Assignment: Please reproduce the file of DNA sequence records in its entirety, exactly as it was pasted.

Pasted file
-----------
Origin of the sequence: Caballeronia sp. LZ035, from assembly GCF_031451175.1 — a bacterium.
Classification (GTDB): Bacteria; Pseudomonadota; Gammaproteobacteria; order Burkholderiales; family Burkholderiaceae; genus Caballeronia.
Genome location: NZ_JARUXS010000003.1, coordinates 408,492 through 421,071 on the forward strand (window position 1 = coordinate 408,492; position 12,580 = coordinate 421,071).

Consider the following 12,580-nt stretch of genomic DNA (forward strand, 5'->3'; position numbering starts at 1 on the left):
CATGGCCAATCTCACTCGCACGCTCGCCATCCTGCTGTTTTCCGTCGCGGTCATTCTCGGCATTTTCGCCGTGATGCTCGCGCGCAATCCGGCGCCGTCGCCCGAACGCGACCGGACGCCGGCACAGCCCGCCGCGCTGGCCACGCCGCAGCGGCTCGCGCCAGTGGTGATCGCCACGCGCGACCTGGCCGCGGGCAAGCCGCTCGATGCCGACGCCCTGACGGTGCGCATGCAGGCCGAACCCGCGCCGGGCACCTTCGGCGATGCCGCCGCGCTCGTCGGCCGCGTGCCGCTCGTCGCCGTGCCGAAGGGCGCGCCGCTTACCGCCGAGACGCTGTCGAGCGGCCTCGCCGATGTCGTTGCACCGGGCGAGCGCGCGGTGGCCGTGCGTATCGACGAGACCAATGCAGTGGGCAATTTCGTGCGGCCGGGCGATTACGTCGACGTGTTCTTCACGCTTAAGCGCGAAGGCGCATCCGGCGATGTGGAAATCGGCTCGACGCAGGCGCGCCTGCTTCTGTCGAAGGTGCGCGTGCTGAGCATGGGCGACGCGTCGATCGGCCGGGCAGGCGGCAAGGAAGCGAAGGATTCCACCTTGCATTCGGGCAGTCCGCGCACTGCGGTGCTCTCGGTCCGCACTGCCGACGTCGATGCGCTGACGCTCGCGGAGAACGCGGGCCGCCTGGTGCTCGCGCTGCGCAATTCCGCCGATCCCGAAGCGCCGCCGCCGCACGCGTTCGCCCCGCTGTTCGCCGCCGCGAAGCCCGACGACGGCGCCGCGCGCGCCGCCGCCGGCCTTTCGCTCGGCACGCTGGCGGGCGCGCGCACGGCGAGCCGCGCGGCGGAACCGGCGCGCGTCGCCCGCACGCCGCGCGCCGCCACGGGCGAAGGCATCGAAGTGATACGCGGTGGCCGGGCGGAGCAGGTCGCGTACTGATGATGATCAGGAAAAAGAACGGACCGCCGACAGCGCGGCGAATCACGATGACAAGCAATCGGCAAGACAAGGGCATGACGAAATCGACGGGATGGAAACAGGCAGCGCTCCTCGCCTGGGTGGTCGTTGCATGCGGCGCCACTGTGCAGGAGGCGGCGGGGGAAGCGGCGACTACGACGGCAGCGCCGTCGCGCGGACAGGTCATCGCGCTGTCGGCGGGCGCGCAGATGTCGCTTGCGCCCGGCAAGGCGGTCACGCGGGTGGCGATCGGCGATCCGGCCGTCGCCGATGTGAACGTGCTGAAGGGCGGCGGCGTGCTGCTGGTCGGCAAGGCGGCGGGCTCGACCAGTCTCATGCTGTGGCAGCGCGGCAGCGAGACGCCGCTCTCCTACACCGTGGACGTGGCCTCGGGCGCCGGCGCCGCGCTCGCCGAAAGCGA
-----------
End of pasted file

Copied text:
Origin of the sequence: Caballeronia sp. LZ035, from assembly GCF_031451175.1 — a bacterium.
Classification (GTDB): Bacteria; Pseudomonadota; Gammaproteobacteria; order Burkholderiales; family Burkholderiaceae; genus Caballeronia.
Genome location: NZ_JARUXS010000003.1, coordinates 408,492 through 421,071 on the forward strand (window position 1 = coordinate 408,492; position 12,580 = coordinate 421,071).

Consider the following 12,580-nt stretch of genomic DNA (forward strand, 5'->3'; position numbering starts at 1 on the left):
CATGGCCAATCTCACTCGCACGCTCGCCATCCTGCTGTTTTCCGTCGCGGTCATTCTCGGCATTTTCGCCGTGATGCTCGCGCGCAATCCGGCGCCGTCGCCCGAACGCGACCGGACGCCGGCACAGCCCGCCGCGCTGGCCACGCCGCAGCGGCTCGCGCCAGTGGTGATCGCCACGCGCGACCTGGCCGCGGGCAAGCCGCTCGATGCCGACGCCCTGACGGTGCGCATGCAGGCCGAACCCGCGCCGGGCACCTTCGGCGATGCCGCCGCGCTCGTCGGCCGCGTGCCGCTCGTCGCCGTGCCGAAGGGCGCGCCGCTTACCGCCGAGACGCTGTCGAGCGGCCTCGCCGATGTCGTTGCACCGGGCGAGCGCGCGGTGGCCGTGCGTATCGACGAGACCAATGCAGTGGGCAATTTCGTGCGGCCGGGCGATTACGTCGACGTGTTCTTCACGCTTAAGCGCGAAGGCGCATCCGGCGATGTGGAAATCGGCTCGACGCAGGCGCGCCTGCTTCTGTCGAAGGTGCGCGTGCTGAGCATGGGCGACGCGTCGATCGGCCGGGCAGGCGGCAAGGAAGCGAAGGATTCCACCTTGCATTCGGGCAGTCCGCGCACTGCGGTGCTCTCGGTCCGCACTGCCGACGTCGATGCGCTGACGCTCGCGGAGAACGCGGGCCGCCTGGTGCTCGCGCTGCGCAATTCCGCCGATCCCGAAGCGCCGCCGCCGCACGCGTTCGCCCCGCTGTTCGCCGCCGCGAAGCCCGACGACGGCGCCGCGCGCGCCGCCGCCGGCCTTTCGCTCGGCACGCTGGCGGGCGCGCGCACGGCGAGCCGCGCGGCGGAACCGGCGCGCGTCGCCCGCACGCCGCGCGCCGCCACGGGCGAAGGCATCGAAGTGATACGCGGTGGCCGGGCGGAGCAGGTCGCGTACTGATGATGATCAGGAAAAAGAACGGACCGCCGACAGCGCGGCGAATCACGATGACAAGCAATCGGCAAGACAAGGGCATGACGAAATCGACGGGATGGAAACAGGCAGCGCTCCTCGCCTGGGTGGTCGTTGCATGCGGCGCCACTGTGCAGGAGGCGGCGGGGGAAGCGGCGACTACGACGGCAGCGCCGTCGCGCGGACAGGTCATCGCGCTGTCGGCGGGCGCGCAGATGTCGCTTGCGCCCGGCAAGGCGGTCACGCGGGTGGCGATCGGCGATCCGGCCGTCGCCGATGTGAACGTGCTGAAGGGCGGCGGCGTGCTGCTGGTCGGCAAGGCGGCGGGCTCGACCAGTCTCATGCTGTGGCAGCGCGGCAGCGAGACGCCGCTCTCCTACACCGTGGACGTGGCCTCGGGCGCCGGCGCCGCGCTCGCCGAAAGCGA